Cookies on this website

We use cookies to ensure that we give you the best experience on our website. If you click 'Accept all cookies' we'll assume that you are happy to receive all cookies and you won't see this message again. If you click 'Reject all non-essential cookies' only necessary cookies providing core functionality such as security, network management, and accessibility will be enabled. Click 'Find out more' for information on how to change your cookie settings.

BACKGROUND: Managing medication is complex and multifaceted for people with dementia and their family carers. Despite efforts to support medication management, medication errors and medication-related hospital admissions still occur. This study investigated how people with dementia viewed and talked about their medications and medication-taking. METHODS: An interpretative phenomenological approach (IPA) qualitative research design combining photo elicitation and in-depth interviews was used. People with a diagnosis of mild or moderate dementia confirmed with Montreal Cognitive Assessment, took photographs of anything they viewed to be related to medication, with/out the help of family carers, over any two-day period. The photographs were then used as cues for a subsequent in-depth interview. Interview data were analysed using IPA. RESULTS: Twelve people with dementia were interviewed. In-depth analysis of interviews generated four themes: 1) Medication as a lifeline, 2) Overcoming the uncertainty about the effectiveness of donepezil, 3) Managing medications dominate daily lives and plans and 4) Sense of being and being in control. People with dementia view donepezil as a lifeline but some continually struggle to know whether it helps their condition. Despite this uncertainty, people with dementia continue to take their medications. Managing medications dominates their daily lives and plans and redefines them. CONCLUSIONS: This study provided unique insights into how people with dementia make sense of their medication. Healthcare professionals can use these insights to shape their practice around medication prescribing and advice. The findings are also useful to researchers looking to develop interventions to support medication management within the home setting.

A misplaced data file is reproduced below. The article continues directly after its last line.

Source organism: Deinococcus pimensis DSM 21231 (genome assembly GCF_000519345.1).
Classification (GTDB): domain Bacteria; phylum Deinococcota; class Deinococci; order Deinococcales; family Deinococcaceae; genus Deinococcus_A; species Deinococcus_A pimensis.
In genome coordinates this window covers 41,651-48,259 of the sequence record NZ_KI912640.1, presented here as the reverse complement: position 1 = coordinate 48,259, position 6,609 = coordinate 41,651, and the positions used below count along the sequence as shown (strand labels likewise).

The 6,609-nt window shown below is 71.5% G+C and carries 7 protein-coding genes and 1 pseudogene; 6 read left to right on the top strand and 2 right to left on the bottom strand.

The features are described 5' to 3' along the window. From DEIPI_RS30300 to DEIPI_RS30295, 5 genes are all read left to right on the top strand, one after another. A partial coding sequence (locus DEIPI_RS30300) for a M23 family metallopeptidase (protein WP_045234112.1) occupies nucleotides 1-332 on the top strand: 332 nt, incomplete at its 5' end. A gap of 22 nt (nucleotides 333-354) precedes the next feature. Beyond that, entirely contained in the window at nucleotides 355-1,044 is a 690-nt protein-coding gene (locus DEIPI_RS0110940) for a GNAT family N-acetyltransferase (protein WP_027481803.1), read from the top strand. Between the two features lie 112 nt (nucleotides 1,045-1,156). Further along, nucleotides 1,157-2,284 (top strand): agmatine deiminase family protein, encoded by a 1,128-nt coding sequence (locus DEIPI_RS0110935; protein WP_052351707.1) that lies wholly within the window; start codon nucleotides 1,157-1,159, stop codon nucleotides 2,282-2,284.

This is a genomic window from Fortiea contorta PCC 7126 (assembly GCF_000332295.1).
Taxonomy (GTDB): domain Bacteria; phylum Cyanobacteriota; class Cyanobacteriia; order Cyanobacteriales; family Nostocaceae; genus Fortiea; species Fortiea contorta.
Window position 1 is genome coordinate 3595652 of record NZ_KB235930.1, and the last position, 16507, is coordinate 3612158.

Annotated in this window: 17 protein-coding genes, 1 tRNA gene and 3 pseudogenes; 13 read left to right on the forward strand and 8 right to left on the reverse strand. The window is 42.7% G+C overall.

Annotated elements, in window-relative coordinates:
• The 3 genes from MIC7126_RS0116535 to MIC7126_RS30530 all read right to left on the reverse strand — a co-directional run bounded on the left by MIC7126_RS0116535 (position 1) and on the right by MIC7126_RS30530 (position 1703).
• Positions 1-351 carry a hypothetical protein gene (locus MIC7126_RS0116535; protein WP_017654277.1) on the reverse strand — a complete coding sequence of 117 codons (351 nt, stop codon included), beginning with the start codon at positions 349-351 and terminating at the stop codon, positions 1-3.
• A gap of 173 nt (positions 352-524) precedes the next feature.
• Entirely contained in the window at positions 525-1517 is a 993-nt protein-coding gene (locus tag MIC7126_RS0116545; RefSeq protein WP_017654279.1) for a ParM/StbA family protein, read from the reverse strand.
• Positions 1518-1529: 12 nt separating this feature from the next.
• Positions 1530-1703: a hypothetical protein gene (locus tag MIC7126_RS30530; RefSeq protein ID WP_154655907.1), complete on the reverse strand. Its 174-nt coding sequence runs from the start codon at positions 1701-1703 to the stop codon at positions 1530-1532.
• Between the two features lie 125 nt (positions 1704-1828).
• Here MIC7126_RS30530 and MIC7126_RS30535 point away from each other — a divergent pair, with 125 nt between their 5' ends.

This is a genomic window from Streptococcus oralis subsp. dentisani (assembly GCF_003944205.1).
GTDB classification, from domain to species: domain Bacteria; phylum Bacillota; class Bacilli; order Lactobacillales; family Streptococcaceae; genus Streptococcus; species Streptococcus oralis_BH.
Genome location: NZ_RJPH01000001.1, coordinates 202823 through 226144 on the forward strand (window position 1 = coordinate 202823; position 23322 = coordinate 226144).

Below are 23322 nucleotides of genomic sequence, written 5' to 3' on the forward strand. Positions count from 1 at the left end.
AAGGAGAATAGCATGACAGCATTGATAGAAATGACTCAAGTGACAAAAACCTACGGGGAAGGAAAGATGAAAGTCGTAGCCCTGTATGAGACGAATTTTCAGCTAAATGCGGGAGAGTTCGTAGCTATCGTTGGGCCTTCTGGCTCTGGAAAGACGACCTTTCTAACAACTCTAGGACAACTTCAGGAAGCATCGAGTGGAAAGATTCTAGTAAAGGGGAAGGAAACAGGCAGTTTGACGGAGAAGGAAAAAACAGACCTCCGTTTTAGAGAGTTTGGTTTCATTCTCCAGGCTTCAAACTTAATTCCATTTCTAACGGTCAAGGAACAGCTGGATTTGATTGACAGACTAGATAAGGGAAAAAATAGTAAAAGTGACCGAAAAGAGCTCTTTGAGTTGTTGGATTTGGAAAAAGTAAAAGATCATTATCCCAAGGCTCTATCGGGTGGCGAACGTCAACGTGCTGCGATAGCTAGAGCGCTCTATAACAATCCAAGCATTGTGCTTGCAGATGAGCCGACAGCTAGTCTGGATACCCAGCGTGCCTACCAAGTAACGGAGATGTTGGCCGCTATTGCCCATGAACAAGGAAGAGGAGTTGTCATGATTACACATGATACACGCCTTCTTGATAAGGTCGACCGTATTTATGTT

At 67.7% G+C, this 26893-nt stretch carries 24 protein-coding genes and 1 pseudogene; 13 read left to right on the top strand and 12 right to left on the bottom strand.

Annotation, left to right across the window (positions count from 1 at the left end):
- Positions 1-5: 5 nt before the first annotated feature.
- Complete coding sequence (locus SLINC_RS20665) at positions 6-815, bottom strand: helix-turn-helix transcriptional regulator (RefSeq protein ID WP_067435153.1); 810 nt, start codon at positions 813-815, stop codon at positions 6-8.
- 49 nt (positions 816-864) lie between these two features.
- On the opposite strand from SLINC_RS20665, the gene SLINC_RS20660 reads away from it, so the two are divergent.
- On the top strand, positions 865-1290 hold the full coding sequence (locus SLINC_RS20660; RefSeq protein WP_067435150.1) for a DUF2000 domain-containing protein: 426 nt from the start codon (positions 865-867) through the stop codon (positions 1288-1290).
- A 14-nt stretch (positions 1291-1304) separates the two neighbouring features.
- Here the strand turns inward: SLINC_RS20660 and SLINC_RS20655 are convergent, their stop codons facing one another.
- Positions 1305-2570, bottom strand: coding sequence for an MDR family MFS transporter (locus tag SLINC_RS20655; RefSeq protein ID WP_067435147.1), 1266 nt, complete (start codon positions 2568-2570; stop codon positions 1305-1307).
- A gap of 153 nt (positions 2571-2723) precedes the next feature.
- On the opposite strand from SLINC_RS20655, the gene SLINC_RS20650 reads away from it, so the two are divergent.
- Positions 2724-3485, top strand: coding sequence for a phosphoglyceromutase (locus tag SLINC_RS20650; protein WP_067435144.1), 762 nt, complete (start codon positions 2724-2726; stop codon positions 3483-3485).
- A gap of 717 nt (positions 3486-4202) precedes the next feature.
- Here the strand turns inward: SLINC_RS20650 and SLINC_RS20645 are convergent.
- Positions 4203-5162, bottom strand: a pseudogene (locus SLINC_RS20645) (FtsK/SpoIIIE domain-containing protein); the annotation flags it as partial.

Original publication




Publication Date